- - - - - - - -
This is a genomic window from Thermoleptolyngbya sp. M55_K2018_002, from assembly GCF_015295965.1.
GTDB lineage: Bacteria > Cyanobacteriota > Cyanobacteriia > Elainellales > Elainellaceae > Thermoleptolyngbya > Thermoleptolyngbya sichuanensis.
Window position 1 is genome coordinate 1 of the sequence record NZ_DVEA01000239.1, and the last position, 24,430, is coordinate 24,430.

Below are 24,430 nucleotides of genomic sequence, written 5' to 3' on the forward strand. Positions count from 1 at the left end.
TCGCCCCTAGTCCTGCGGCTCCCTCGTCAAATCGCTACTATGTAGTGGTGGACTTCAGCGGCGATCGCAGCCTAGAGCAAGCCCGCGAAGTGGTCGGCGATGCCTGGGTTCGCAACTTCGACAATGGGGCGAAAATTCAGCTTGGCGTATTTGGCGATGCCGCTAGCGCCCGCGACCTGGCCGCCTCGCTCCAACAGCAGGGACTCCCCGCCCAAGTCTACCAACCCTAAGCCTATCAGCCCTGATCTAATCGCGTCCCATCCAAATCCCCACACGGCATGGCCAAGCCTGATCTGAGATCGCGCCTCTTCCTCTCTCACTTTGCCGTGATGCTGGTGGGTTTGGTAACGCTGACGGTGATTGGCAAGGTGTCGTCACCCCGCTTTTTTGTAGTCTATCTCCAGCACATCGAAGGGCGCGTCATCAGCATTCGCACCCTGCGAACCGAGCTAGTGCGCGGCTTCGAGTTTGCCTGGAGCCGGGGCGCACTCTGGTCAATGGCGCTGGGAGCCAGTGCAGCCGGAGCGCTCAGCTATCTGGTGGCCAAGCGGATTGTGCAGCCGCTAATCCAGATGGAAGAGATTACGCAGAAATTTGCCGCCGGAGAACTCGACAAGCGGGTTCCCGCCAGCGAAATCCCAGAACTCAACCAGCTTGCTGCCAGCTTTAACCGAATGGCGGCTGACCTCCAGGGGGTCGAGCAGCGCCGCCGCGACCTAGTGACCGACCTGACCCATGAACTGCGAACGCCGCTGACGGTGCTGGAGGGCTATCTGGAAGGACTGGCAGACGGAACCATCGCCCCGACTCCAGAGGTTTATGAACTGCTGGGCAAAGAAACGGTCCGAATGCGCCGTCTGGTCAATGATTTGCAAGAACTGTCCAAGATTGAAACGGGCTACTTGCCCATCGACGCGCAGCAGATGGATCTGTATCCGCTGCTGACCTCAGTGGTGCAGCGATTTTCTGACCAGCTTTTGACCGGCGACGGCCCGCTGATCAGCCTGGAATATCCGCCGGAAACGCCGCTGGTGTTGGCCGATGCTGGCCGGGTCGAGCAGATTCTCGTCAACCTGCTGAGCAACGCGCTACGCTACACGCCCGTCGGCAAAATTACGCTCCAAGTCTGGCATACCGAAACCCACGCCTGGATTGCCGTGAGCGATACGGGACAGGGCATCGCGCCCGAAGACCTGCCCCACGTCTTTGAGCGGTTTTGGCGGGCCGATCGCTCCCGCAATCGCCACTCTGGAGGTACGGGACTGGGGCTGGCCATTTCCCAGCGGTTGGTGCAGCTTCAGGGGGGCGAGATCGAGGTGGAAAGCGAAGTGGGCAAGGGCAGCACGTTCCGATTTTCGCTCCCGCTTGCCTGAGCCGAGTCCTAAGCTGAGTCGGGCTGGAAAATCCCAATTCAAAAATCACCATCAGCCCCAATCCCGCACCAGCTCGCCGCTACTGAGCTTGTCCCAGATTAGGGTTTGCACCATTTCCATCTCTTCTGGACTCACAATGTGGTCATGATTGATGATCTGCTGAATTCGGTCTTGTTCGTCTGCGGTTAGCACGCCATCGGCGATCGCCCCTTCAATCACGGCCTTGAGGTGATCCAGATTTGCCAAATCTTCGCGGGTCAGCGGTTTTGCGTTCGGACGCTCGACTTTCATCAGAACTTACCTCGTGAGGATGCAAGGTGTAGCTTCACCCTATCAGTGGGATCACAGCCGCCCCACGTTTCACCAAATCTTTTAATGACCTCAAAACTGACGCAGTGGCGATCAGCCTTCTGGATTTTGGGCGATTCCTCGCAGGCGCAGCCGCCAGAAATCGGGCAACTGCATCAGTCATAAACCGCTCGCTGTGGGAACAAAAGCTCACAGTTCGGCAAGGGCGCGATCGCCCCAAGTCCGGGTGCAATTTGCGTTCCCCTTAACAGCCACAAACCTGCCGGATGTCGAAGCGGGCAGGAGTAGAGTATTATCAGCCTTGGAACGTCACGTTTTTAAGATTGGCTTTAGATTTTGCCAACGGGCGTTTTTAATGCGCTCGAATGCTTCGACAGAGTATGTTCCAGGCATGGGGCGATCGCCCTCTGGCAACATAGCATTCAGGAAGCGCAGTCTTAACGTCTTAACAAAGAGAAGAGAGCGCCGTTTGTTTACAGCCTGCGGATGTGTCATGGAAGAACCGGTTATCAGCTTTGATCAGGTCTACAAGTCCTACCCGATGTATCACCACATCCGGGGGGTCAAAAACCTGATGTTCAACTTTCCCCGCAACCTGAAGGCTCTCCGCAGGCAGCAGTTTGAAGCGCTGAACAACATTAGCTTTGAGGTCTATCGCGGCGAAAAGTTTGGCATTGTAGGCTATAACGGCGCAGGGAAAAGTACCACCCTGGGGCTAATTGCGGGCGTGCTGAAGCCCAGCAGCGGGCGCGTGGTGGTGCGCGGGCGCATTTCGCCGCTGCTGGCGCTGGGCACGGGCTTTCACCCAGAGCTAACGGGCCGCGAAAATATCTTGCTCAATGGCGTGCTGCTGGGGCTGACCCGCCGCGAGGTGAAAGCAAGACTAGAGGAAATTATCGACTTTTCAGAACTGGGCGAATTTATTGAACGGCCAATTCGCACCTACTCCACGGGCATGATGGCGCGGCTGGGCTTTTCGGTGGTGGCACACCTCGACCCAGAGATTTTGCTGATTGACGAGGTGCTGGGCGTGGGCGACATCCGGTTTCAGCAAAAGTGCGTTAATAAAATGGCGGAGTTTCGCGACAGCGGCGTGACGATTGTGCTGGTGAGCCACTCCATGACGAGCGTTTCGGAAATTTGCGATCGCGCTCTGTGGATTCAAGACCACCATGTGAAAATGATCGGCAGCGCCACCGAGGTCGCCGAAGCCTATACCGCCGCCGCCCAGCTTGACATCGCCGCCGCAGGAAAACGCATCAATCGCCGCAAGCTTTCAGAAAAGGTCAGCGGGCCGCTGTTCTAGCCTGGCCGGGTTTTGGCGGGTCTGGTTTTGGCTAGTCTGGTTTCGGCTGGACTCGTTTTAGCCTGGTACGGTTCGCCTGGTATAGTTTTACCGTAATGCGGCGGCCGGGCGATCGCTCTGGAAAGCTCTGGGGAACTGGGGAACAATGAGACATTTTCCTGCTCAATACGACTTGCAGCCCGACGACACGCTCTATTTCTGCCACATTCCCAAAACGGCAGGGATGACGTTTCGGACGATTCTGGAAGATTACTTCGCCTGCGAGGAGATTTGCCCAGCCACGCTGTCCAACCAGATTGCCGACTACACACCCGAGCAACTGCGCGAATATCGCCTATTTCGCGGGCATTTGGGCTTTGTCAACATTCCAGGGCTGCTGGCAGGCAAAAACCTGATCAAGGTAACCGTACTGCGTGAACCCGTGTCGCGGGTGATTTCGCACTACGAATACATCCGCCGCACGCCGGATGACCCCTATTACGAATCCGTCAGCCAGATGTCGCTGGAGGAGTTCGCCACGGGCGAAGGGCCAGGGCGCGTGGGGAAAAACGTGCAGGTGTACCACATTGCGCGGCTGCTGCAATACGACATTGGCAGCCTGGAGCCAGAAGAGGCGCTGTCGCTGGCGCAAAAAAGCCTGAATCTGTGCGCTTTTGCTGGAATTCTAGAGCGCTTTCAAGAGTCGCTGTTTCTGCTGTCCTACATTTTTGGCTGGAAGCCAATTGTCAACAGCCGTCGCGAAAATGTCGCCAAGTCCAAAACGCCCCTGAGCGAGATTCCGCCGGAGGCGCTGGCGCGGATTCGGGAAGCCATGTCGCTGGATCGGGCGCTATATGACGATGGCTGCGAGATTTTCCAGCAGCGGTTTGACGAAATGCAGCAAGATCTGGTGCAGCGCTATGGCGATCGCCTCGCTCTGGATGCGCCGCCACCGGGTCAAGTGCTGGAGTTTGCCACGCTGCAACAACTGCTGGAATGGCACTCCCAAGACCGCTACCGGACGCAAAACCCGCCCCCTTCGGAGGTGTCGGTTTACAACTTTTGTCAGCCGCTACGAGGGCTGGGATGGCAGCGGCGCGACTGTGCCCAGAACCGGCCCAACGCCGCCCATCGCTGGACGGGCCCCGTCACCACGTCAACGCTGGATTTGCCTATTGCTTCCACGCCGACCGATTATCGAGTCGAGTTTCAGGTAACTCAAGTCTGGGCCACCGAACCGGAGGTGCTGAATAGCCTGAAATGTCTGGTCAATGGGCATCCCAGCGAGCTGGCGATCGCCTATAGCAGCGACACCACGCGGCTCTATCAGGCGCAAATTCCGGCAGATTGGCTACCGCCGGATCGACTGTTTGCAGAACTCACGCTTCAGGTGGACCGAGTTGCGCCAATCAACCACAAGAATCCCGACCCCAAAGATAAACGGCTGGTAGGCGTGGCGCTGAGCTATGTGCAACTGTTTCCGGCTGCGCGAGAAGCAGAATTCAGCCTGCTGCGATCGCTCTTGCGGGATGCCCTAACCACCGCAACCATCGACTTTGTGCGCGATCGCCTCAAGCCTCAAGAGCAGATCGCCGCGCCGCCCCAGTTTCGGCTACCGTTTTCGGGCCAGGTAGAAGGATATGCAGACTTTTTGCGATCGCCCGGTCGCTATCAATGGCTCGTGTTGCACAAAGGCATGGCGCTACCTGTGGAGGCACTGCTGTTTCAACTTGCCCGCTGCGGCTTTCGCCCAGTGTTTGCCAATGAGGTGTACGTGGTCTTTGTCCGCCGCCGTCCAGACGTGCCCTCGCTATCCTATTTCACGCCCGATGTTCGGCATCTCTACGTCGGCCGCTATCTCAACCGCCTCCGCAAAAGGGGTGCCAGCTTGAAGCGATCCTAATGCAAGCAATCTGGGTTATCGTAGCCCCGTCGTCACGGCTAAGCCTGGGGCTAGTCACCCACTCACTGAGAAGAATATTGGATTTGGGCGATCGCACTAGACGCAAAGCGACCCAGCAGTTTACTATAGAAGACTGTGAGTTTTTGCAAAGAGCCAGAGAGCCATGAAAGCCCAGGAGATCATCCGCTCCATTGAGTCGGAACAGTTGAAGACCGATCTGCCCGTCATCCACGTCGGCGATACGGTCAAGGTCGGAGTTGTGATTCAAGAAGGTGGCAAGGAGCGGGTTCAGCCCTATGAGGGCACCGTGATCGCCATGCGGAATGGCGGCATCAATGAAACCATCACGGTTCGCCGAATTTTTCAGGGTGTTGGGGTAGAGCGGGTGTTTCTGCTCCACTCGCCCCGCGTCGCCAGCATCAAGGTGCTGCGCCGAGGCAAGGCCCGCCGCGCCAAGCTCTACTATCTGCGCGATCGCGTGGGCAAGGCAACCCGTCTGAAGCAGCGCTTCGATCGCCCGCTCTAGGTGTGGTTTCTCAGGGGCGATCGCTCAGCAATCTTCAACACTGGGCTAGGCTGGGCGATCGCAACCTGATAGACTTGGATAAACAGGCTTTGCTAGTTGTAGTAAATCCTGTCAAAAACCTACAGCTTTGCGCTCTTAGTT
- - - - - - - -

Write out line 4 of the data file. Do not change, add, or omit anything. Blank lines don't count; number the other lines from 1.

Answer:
Below are 24,430 nucleotides of genomic sequence, written 5' to 3' on the forward strand. Positions count from 1 at the left end.